Stargazers all over the world are getting ready to experience the first of four total lunar eclipses that are scheduled to occur before the end of 2015. The 'tetrad' lunar eclipses are a rare phenomenon - one encountered only seven times, this century. What makes it even more special is that all four eclipses will be visible to the residents of the United States.
The first of the two that will occur this year, can be seen in its entirety by both North and South Americans. In the U.S., the celestial show that is expected to last a full 78 minutes, will begin on April 15th at 12.53 am (EDT). This is when the moon will begin to enter Earth's outer shadow. However, it will be another 50 minutes, before the eclipse starts to become apparent to sky watchers. At about 1.58 am (EDT), fans will start to observe the partial eclipse as the Earth's dark shadow or umbra, starts to move across the face of the full moon.
The gradual transition will continue until 3.06 am (EDT), when the eclipse reaches complete totality. This is usually a mesmerizing sight when the moon transforms into a coppery glow, thanks to the reflection of the sunlight creeping through, from the curvature of the earth. To those watching the event unfold with binoculars or even a small telescope, it will appear as though the moon is glowing from its own light.
If that is not magical enough, Spica, the brightest star in the constellation Virgo and one of the 21 brightest stars in the sky, will also be making an appearance right next to moon. The last time this happened was in 1968 and the next time will not be until 2510, when Regulus, the brightest star in the constellation Leo, will make an appearance during a total lunar eclipse. By 5.33 am, the earth will finally glide away, restoring the moon back to its full glory and allowing stargazers to go home to get some well-deserved rest.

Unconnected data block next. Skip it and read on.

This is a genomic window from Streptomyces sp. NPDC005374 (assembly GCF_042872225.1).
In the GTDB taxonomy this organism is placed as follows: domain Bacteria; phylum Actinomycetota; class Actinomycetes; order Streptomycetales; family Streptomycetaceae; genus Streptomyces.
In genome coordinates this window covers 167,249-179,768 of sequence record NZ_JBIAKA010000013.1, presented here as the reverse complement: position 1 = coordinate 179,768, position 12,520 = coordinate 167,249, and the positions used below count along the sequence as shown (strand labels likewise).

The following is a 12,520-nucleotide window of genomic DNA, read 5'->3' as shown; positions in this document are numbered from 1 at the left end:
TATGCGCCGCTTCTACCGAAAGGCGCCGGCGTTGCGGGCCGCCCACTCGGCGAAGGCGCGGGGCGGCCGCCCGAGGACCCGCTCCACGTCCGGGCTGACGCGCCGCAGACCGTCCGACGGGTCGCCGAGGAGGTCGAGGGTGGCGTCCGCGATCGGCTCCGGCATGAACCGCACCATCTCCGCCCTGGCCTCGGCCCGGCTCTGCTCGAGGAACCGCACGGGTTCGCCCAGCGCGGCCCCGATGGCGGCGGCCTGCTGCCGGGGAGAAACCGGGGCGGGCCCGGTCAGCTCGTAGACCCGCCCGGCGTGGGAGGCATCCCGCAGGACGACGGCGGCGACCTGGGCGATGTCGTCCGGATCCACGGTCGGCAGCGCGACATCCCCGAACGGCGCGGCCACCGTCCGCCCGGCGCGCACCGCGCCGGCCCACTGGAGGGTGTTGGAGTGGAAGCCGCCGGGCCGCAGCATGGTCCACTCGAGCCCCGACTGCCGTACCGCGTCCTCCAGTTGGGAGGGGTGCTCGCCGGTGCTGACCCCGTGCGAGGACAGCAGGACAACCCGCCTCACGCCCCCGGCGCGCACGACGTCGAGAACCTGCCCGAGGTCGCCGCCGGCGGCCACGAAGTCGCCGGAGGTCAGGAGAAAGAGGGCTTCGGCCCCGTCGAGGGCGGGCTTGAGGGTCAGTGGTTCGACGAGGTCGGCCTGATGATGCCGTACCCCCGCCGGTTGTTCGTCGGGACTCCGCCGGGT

All in all, about a billion people all over the world, will be able to get at least a partial view of this natural phenomenon that never fails to mesmerize lunar fans. Unfortunately, people living in Asia and some parts of Europe will have a hard time seeing the April 15th eclipse, because it will occur during their daytime and therefore be obscured by the bright sun. But they will have a few more opportunities. That's because this is only the first of the tetrad - There will be one more this year on October 8th, 2014, and then two in 2015 - on April 4th and September 28th. So keep those telescopes handy!
The eclipse of the moon as it is often called, occurs when earth gets in the way of the sun and the moon. As you probably know, the moon makes no light of its own - it simply reflects the light from the sun. Therefore, when our planet gets in between the two, its shadow falls on the moon, resulting in what we call, lunar eclipse. Total eclipses of the moon are relatively rare because in order for them to occur, there has to be a full moon and, the sun, earth and moon all have to be aligned perfectly. The best part is that unlike solar eclipses, they pose no danger to the human eye and can therefore be viewed without requiring any special equipment.